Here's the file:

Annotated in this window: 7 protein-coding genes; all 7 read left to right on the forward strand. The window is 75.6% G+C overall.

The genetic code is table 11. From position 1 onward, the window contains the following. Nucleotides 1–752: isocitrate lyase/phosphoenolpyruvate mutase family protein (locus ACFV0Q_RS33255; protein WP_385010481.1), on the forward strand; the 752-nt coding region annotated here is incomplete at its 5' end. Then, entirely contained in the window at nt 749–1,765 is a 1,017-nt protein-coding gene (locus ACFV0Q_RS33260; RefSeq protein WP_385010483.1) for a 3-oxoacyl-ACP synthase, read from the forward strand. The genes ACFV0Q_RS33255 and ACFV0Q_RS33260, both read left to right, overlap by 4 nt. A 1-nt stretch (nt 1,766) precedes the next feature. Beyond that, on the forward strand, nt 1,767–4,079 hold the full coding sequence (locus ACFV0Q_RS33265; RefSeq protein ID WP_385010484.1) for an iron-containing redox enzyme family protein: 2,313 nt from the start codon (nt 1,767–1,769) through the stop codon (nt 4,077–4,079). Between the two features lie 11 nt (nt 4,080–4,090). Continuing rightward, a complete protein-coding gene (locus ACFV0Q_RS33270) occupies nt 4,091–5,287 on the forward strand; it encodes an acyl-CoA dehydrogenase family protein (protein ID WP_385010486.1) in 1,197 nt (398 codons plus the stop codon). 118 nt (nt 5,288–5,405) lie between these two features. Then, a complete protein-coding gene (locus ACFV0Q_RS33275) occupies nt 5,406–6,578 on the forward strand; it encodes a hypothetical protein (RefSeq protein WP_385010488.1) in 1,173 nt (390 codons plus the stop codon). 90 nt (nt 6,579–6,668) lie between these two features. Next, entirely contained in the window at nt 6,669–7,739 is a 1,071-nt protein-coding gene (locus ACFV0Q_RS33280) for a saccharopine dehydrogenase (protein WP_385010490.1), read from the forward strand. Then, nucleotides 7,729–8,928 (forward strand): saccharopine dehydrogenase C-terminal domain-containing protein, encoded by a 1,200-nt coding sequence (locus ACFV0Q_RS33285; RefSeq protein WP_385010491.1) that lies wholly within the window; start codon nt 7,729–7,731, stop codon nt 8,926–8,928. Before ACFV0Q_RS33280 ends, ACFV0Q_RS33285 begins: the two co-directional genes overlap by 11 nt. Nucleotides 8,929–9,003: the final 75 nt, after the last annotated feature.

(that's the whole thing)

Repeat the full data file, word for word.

Annotated in this window: 7 protein-coding genes; all 7 read left to right on the forward strand. The window is 75.6% G+C overall.

The genetic code is table 11. From position 1 onward, the window contains the following. Nucleotides 1–752: isocitrate lyase/phosphoenolpyruvate mutase family protein (locus ACFV0Q_RS33255; protein WP_385010481.1), on the forward strand; the 752-nt coding region annotated here is incomplete at its 5' end. Then, entirely contained in the window at nt 749–1,765 is a 1,017-nt protein-coding gene (locus ACFV0Q_RS33260; RefSeq protein WP_385010483.1) for a 3-oxoacyl-ACP synthase, read from the forward strand. The genes ACFV0Q_RS33255 and ACFV0Q_RS33260, both read left to right, overlap by 4 nt. A 1-nt stretch (nt 1,766) precedes the next feature. Beyond that, on the forward strand, nt 1,767–4,079 hold the full coding sequence (locus ACFV0Q_RS33265; RefSeq protein ID WP_385010484.1) for an iron-containing redox enzyme family protein: 2,313 nt from the start codon (nt 1,767–1,769) through the stop codon (nt 4,077–4,079). Between the two features lie 11 nt (nt 4,080–4,090). Continuing rightward, a complete protein-coding gene (locus ACFV0Q_RS33270) occupies nt 4,091–5,287 on the forward strand; it encodes an acyl-CoA dehydrogenase family protein (protein ID WP_385010486.1) in 1,197 nt (398 codons plus the stop codon). 118 nt (nt 5,288–5,405) lie between these two features. Then, a complete protein-coding gene (locus ACFV0Q_RS33275) occupies nt 5,406–6,578 on the forward strand; it encodes a hypothetical protein (RefSeq protein WP_385010488.1) in 1,173 nt (390 codons plus the stop codon). 90 nt (nt 6,579–6,668) lie between these two features. Next, entirely contained in the window at nt 6,669–7,739 is a 1,071-nt protein-coding gene (locus ACFV0Q_RS33280) for a saccharopine dehydrogenase (protein WP_385010490.1), read from the forward strand. Then, nucleotides 7,729–8,928 (forward strand): saccharopine dehydrogenase C-terminal domain-containing protein, encoded by a 1,200-nt coding sequence (locus ACFV0Q_RS33285; RefSeq protein WP_385010491.1) that lies wholly within the window; start codon nt 7,729–7,731, stop codon nt 8,926–8,928. Before ACFV0Q_RS33280 ends, ACFV0Q_RS33285 begins: the two co-directional genes overlap by 11 nt. Nucleotides 8,929–9,003: the final 75 nt, after the last annotated feature.